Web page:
# An Engineering Outlook on Story-telling (Part 2)

**Example 2:**

**Storytelling to give comprehensible connotation to superficially deviating subjects**

**The Topic**: Algorithmic competence is a crucial point for Data Structures-and-Algorithms class. To generalize, some algorithms work more quickly than others. For example, a sorting algorithm may work in quadratic time (O(n2)) or logarithmic time (O(log n)). The speed of determining the solution is directly dependent upon the size of the data set (e.g. size of n) and the adeptness of the algorithm.

**The Story**: After finishing our daily dinner my wife (Teres) and I usually give home-chores-inculcations to our children. Though the kids find it boring most of the times, my wife used to insist they spend some time learning these things one by one that it may come in handy when they grow up.

During one of those sessions we were trying to determine the best method of clearing the table, given the number of people who came to dinner; and the confines of each person who cleared the table.

Considering there are several guests at the dinner table in addition to our family though we do not know exactly how many guests; also, assuming that all *diners* including our family on the table have the same number of cutlery and other tableware each – tableware such as a starter dish, main dish, breads plate, side dish, dessert dish, spoons, knife, fork etcetera.

There are three alternate methods to clearing the table:

In the first alternative, one of us parents carries half of everything on the table in one trip. Then, the same person returns to the table and carries the remainder of the tableware.

In the second line of action, our eldest son moves one complete-set-of-tableware from the table to the kitchen-wash-area with each round-trip.

In the third and final approach, our youngest girl moves all sets (all set-of-tableware of each diner), omitting just the knives. She never touches the knives because she is too young. After our youngest daughter has completed her portion of the work, our elder daughter moves all of the knives in one trip from the dinner table to the kitchen sink.

Clearly, some of the methods are more effectual than the others. What is the relative efficiency of each?

**The Lesson**: To resolve problems the method is sure to show on the efficacy of the solution. Here in the story, the competency relied on two things: the number and size of the tableware; and the number of diners at the table. When both these values are small, efficacy doesn’t count much.

As these values elevate efficacy becomes more and more demanding or decisive.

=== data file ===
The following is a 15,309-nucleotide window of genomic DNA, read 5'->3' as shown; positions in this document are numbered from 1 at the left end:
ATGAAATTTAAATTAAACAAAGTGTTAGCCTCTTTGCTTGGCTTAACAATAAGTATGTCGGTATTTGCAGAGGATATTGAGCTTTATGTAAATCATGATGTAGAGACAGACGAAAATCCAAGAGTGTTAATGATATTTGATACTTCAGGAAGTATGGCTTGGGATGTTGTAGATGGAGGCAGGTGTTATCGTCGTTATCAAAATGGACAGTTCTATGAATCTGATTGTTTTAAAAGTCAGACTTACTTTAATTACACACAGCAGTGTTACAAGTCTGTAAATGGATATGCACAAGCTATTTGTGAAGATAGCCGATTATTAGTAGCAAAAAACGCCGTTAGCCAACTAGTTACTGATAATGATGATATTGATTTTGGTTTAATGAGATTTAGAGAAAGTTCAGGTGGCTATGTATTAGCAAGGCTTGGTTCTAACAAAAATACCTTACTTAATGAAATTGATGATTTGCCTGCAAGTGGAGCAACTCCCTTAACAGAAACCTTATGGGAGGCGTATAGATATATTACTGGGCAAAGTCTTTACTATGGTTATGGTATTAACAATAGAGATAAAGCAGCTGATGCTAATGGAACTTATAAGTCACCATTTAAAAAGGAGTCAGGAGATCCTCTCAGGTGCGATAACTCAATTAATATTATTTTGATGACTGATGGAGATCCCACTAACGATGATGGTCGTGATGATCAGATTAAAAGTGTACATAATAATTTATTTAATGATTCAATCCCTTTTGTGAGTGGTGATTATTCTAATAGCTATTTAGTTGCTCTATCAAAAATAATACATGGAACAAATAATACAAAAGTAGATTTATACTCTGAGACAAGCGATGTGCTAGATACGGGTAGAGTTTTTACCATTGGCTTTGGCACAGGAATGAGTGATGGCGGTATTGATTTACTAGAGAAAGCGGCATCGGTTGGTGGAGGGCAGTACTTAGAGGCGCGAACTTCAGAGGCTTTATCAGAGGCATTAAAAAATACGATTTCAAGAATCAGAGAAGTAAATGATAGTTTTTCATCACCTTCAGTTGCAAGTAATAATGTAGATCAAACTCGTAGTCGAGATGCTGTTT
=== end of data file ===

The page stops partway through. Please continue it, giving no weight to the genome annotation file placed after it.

The process of learning about efficiency is what applies to software algorithms. For outsized data-sets, efficacy is vital and unavoidable. The notation used to describe algorithmic efficacy is called **O( )**.

In the first action mode in the story, clearing the table is independent of the number of people or the size of tableware. That is, the algorithm for clearing the table is constant, or

**O(1)**. That means, if one of us parents has*unlimited muscularity*, then clearing the tableware will always take two trips.

In the second alternative, clearing the table is independent of the size and number of the tableware (called

**size_setting**), but is reliant on the number of diners at the table (called**num_people**). That means, the algorithm for clearing the table with the second method is linear and dependent upon num_people. This is an**O(num_people) or linear algorithm.**

The third method is the most complex, and the most interesting. We already have a variable for the number of people called num_people and also a variable for the number and size of tableware with each diner, called size_setting. The third approach is dependent upon both num_people and size_setting.

How do we calculate the efficiency here?

Our youngest daughter will clear all pieces of tableware except one, which is (size_setting – 1)

The number of tableware sets is num_people. Finally, there is a single trip where our middle daughter moves all of the knives to the sink.

**(num_people x (size_setting – 1)) + 1 **

**Equation 1: Derivation of efficiency for third method. **

In proper O( ) notation, small constants such as 1 are ignored. Therefore, the third approach has efficiency that is** O(num_people x size_setting)**, or is called a quadratic algorithm.

The story explains the comparative efficacy of three different methods to the same problem.

Algorithmic efficiency is critical to writing computer software that executes quickly.